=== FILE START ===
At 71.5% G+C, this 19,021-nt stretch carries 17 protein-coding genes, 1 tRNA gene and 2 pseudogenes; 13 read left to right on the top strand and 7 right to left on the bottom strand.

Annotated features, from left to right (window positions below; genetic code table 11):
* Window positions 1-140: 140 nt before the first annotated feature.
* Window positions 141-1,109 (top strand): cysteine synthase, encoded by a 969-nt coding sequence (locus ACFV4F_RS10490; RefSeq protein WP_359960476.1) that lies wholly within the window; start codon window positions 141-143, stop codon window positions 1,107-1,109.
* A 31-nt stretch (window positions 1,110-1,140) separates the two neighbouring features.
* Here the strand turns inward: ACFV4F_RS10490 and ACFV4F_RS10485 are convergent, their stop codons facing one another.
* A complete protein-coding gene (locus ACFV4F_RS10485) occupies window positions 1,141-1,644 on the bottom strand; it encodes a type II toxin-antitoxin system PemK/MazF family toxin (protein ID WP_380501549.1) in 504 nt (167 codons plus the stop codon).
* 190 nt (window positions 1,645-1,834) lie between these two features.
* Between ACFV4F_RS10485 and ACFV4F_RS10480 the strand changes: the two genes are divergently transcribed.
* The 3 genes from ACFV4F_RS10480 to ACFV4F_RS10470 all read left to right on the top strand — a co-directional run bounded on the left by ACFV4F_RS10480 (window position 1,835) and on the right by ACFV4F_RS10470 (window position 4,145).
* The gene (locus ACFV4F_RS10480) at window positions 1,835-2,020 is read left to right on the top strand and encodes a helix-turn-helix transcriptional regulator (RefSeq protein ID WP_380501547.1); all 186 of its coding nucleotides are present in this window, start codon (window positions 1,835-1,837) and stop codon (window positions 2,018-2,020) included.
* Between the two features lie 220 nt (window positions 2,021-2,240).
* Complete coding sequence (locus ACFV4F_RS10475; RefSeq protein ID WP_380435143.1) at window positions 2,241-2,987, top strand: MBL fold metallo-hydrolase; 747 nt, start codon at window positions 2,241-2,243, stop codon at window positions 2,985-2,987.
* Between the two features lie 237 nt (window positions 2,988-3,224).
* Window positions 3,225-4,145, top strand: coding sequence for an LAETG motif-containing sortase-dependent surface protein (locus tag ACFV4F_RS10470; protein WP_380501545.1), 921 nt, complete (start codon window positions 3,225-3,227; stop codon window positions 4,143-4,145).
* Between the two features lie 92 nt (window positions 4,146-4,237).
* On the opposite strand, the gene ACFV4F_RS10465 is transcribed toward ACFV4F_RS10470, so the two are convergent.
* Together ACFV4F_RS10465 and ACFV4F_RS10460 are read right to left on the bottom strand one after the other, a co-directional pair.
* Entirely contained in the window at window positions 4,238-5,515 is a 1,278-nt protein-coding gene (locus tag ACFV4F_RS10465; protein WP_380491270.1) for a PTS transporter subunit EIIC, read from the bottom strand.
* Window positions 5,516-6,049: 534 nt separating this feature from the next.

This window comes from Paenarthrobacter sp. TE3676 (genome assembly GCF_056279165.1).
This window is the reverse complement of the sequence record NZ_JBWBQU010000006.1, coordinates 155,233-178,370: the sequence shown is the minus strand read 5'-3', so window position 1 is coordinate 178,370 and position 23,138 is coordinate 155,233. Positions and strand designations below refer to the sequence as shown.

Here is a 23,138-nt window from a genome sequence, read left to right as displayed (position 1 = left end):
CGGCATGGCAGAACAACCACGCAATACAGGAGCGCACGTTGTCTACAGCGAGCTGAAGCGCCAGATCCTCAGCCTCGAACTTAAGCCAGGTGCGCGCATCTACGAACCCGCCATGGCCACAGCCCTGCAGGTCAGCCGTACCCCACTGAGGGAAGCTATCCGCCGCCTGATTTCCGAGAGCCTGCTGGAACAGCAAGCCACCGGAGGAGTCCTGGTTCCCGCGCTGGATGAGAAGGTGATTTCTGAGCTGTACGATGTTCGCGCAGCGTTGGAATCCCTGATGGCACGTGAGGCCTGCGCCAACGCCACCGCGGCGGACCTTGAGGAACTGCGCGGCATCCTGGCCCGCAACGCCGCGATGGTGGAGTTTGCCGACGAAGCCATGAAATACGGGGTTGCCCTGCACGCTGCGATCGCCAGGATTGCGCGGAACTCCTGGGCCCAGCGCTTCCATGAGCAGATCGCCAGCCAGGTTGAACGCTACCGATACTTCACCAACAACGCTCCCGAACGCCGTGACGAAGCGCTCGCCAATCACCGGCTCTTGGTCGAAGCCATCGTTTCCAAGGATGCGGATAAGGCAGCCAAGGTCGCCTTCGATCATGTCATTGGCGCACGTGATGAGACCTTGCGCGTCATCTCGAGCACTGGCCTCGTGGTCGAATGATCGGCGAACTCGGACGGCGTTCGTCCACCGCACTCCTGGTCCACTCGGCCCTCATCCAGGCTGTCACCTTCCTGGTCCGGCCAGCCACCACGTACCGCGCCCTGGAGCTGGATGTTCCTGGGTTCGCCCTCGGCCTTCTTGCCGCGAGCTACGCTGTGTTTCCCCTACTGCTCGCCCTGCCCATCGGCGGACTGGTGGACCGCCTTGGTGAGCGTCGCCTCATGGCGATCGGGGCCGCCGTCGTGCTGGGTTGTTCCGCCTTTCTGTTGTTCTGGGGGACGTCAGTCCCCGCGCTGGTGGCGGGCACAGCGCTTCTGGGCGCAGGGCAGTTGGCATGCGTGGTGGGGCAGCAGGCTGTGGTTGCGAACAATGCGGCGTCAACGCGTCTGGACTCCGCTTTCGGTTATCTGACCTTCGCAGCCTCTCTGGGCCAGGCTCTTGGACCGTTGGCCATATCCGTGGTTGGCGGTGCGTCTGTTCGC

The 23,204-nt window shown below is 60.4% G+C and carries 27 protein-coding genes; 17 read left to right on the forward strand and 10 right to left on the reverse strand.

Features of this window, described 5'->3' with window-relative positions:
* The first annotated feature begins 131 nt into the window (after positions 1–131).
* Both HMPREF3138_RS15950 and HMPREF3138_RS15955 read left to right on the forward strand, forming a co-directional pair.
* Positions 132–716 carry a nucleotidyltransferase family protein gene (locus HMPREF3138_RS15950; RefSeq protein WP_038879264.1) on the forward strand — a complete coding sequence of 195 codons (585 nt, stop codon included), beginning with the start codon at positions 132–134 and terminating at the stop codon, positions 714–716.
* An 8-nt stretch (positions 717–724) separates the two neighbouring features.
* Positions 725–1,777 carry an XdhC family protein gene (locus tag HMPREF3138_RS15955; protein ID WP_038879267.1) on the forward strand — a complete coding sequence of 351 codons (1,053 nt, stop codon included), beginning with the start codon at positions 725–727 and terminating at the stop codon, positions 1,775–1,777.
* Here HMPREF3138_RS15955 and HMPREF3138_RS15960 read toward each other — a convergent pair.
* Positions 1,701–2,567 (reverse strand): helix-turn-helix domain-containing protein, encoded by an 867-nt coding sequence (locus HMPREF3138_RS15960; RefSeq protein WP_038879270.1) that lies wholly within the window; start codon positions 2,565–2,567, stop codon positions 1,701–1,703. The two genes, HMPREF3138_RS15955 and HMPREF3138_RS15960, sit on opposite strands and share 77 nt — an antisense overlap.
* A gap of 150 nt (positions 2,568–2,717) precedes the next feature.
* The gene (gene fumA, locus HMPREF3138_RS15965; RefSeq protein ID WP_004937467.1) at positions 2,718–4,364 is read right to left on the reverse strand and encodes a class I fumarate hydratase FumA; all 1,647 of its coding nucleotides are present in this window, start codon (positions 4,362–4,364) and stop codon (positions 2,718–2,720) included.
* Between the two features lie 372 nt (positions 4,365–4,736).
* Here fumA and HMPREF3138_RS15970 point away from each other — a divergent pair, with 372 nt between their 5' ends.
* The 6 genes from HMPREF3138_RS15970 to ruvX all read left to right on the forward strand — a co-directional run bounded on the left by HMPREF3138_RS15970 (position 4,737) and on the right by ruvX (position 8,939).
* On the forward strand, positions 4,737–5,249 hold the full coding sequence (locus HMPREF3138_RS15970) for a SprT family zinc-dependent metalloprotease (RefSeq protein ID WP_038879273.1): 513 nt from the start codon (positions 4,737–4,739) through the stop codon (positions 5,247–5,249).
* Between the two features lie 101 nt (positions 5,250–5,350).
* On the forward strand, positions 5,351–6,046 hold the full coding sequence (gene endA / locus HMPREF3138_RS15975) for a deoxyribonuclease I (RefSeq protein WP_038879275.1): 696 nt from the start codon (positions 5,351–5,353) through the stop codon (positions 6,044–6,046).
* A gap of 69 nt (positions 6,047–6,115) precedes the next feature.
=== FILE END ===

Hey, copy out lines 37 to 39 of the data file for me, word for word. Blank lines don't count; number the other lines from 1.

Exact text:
* Here fumA and HMPREF3138_RS15970 point away from each other — a divergent pair, with 372 nt between their 5' ends.
* The 6 genes from HMPREF3138_RS15970 to ruvX all read left to right on the forward strand — a co-directional run bounded on the left by HMPREF3138_RS15970 (position 4,737) and on the right by ruvX (position 8,939).
* On the forward strand, positions 4,737–5,249 hold the full coding sequence (locus HMPREF3138_RS15970) for a SprT family zinc-dependent metalloprotease (RefSeq protein ID WP_038879273.1): 513 nt from the start codon (positions 4,737–4,739) through the stop codon (positions 5,247–5,249).